Matt Taylor ’06: Decoding Disabilities

This article was first published in the spring 2018 issue of STILLPOINT magazine

Dr. Matt Taylor ’06 is in the business of turning perceived weaknesses into strengths—with help from NASA and a robot named Dash. As a post-doctoral scholar in STEM education at the University of Central Florida, Matt is teaching kids with intellectual disabilities how to use robotics software.

He explains, “A lot of teachers, even researchers, see this type of work being very high above children with intellectual disabilities,” for whom things like problem solving and adaptability are challenges. But Matt sees them as opportunities: “They have difficulties in these areas. Well, let’s give them something that strengthens these areas.”

By introducing STEM and teaching the basics of coding, “My overarching goal is that everybody has a chance,” he says. “It doesn’t matter their ability or disability, age, race, ethnicity or background.”

Robotics is typically taught in a “learning by doing” fashion—manipulate the buttons on the iPad and see which way Dash turns. “For kids with Down syndrome, that’s not the way they learn best,” Matt says. His research, funded by a grant from NASA and the Orlando Science Center, looks at new or improved teaching methods to make difficult subjects accessible for students with disabilities. One method involved making physical representations of code that look like the software version. Rather than manipulating the technical code, “I wanted them to be able to feel and touch the code, and move it for themselves without having technology as an issue.”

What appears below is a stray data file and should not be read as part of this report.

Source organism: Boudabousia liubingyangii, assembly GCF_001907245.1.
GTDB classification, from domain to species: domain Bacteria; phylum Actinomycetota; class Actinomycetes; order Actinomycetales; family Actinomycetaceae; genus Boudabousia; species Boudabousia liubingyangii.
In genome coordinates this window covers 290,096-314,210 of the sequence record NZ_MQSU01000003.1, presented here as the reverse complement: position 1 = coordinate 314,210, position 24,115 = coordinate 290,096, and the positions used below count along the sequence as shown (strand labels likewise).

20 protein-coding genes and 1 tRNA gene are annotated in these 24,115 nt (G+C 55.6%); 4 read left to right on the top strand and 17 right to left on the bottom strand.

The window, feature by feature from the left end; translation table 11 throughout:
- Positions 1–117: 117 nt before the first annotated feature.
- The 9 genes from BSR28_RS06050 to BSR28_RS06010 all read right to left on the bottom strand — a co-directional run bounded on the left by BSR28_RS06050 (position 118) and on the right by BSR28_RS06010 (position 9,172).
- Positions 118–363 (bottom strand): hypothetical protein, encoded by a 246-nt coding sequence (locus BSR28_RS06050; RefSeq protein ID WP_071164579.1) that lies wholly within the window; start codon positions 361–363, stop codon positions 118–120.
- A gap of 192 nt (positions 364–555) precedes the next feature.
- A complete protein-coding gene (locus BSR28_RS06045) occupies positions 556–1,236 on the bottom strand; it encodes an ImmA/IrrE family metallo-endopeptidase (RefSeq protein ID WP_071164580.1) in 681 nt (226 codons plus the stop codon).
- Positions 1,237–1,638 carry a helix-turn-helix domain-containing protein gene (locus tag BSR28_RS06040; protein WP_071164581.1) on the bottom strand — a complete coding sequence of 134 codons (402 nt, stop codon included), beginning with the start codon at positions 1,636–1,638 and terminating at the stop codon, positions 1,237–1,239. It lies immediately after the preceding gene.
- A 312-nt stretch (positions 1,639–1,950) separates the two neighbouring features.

While his research field is relatively new, he’s already seeing results—kids with learning disabilities can and do learn robotics. It’s “that moment” he says, when “all of a sudden, it starts to catch. You start to see it in their work. There’s a little bit of light; they understand.”

His work is inspired by his older brother, who had Down syndrome and died just before Matt was born. “While that was a really difficult time, I’m sure, for my family, I really think God was working in all of that,” he says, “and it set into motion a heart for this field of students with disabilities. Children with Down syndrome, that’s just where my passion lies. It’s always been that way.”

“When I went to Gordon, I went into psychology and early childhood education because I wanted to understand disabilities and the things that affected [people like my brother].” Matt went on to earn a master’s in education at Salem State University and a Ph.D. in exceptional education, funded by the Department of Education’s Office of Special Education, at the University of Central Florida.

“We hinder a lot of students because as adults we think they can’t handle it yet. I think we need to give them more of a chance to prove us wrong.”